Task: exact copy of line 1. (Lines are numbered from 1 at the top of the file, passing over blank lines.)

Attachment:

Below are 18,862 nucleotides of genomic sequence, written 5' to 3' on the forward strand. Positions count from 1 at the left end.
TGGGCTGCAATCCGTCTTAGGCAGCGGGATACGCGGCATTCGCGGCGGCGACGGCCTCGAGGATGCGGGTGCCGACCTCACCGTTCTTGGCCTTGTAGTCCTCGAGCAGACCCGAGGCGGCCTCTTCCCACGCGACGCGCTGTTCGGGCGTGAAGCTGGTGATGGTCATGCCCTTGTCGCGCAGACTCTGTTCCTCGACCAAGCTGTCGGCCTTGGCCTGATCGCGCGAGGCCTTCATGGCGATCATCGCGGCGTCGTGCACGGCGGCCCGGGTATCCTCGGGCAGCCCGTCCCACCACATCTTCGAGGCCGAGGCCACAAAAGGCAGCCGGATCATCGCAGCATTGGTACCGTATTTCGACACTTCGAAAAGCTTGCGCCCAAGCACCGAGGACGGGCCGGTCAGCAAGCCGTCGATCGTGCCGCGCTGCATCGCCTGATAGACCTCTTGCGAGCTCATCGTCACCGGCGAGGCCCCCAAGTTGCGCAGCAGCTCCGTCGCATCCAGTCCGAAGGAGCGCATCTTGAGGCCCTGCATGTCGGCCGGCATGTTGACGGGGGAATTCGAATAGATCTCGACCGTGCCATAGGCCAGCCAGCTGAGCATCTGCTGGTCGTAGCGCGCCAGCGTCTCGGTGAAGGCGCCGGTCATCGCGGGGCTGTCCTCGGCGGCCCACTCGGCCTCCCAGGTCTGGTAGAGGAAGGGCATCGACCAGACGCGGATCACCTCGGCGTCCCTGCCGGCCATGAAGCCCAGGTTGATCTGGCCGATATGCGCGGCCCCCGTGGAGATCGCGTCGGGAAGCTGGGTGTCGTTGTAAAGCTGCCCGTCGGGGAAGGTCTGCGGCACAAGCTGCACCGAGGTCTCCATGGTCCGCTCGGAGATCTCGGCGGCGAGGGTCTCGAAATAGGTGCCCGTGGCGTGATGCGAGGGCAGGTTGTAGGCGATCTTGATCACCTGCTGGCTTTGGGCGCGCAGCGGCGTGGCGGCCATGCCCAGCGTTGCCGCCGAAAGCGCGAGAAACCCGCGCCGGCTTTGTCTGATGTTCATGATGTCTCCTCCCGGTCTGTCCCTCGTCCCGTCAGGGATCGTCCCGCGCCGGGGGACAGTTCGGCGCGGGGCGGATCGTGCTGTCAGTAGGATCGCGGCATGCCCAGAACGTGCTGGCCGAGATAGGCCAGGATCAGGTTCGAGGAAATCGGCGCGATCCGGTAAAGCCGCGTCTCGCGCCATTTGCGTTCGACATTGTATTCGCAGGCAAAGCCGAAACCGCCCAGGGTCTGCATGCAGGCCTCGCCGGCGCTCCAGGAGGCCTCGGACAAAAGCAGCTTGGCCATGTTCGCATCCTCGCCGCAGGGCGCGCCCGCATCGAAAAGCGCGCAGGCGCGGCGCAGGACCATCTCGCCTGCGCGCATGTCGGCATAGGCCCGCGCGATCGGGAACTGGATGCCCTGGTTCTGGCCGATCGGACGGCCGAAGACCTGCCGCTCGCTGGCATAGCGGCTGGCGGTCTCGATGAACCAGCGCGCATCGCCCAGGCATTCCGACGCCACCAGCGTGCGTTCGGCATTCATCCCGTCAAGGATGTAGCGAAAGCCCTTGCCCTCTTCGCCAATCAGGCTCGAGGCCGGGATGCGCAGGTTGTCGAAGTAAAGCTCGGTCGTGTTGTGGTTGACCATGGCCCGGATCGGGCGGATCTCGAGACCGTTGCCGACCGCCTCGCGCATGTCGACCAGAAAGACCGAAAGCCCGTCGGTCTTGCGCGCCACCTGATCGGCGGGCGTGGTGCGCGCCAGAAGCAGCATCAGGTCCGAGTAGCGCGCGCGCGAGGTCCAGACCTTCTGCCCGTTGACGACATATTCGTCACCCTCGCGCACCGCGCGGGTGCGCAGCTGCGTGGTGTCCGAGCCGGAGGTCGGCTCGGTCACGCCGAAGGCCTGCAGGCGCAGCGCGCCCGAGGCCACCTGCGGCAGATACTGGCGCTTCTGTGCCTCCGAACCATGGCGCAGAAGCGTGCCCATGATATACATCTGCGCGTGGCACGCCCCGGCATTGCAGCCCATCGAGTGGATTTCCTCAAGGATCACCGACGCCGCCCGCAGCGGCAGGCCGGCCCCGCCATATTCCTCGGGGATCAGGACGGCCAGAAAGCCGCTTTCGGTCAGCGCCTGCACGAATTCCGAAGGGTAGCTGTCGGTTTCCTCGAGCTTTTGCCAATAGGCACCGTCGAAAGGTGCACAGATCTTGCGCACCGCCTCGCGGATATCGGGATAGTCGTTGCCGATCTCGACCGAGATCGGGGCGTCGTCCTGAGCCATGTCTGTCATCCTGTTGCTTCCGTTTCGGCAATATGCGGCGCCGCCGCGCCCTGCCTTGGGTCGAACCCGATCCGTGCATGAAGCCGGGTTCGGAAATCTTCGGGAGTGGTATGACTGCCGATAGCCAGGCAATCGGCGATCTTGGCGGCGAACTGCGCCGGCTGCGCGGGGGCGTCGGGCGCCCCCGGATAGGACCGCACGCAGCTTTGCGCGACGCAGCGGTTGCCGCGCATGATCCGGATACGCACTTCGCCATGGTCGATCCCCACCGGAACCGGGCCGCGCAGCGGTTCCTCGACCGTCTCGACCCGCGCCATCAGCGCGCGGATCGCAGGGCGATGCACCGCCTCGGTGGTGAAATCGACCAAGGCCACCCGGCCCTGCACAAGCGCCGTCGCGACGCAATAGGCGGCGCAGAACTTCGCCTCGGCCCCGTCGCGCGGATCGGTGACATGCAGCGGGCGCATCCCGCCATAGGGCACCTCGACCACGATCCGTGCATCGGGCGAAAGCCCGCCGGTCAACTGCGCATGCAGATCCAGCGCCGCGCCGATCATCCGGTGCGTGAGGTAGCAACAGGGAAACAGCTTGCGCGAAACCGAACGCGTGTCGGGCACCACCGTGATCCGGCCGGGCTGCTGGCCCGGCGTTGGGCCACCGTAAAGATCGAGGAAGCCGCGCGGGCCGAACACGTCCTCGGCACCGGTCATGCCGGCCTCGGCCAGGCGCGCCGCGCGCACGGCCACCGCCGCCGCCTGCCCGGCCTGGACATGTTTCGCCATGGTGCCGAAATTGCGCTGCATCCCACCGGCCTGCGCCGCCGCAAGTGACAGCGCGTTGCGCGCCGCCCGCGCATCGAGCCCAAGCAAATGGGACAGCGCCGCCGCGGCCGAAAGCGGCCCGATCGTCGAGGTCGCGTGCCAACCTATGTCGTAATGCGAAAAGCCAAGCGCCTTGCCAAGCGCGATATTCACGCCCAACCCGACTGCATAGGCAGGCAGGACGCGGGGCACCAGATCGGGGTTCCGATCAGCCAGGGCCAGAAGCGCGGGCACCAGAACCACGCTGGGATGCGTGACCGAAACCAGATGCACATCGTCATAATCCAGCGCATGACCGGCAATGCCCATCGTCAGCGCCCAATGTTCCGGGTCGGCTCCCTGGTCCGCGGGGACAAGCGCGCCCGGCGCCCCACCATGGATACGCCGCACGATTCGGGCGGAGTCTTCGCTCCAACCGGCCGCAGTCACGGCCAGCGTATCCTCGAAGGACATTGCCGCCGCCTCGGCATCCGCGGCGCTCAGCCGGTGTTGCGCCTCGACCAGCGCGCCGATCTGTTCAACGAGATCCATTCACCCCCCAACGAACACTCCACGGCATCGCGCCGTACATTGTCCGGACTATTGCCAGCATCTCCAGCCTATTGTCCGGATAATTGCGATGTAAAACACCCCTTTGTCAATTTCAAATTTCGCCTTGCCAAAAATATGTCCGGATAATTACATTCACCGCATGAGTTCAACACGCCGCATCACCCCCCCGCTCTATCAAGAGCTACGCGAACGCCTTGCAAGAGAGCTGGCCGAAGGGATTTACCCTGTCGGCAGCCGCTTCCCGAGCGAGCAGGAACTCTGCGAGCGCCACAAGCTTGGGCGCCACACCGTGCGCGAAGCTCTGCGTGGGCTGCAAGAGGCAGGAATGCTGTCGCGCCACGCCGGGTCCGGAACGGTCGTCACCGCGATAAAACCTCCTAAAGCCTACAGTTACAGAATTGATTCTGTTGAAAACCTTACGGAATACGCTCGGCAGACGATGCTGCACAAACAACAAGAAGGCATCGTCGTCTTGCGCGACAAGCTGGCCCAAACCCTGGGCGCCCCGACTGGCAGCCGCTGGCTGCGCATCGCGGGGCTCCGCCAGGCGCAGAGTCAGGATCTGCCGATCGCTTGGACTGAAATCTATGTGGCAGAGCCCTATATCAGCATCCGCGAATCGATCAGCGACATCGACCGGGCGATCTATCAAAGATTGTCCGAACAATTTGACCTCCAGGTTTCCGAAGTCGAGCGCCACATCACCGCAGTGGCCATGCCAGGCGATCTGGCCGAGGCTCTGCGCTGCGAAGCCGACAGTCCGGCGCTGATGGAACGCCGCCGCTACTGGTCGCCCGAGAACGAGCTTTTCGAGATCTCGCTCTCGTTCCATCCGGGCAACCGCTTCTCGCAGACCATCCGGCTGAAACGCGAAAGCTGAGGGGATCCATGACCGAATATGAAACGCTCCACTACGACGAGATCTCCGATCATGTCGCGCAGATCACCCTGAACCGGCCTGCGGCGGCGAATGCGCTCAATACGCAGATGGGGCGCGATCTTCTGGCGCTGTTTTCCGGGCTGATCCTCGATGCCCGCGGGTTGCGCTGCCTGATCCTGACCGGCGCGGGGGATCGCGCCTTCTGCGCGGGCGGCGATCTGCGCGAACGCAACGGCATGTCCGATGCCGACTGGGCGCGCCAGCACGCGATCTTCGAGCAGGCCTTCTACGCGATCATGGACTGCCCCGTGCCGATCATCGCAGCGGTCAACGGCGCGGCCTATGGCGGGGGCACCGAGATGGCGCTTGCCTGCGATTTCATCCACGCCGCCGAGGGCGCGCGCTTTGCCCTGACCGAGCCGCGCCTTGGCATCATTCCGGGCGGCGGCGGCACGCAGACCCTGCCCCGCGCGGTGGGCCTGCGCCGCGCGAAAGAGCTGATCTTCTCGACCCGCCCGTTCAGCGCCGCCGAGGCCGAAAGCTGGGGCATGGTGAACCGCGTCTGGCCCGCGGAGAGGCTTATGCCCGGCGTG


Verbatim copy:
Below are 18,862 nucleotides of genomic sequence, written 5' to 3' on the forward strand. Positions count from 1 at the left end.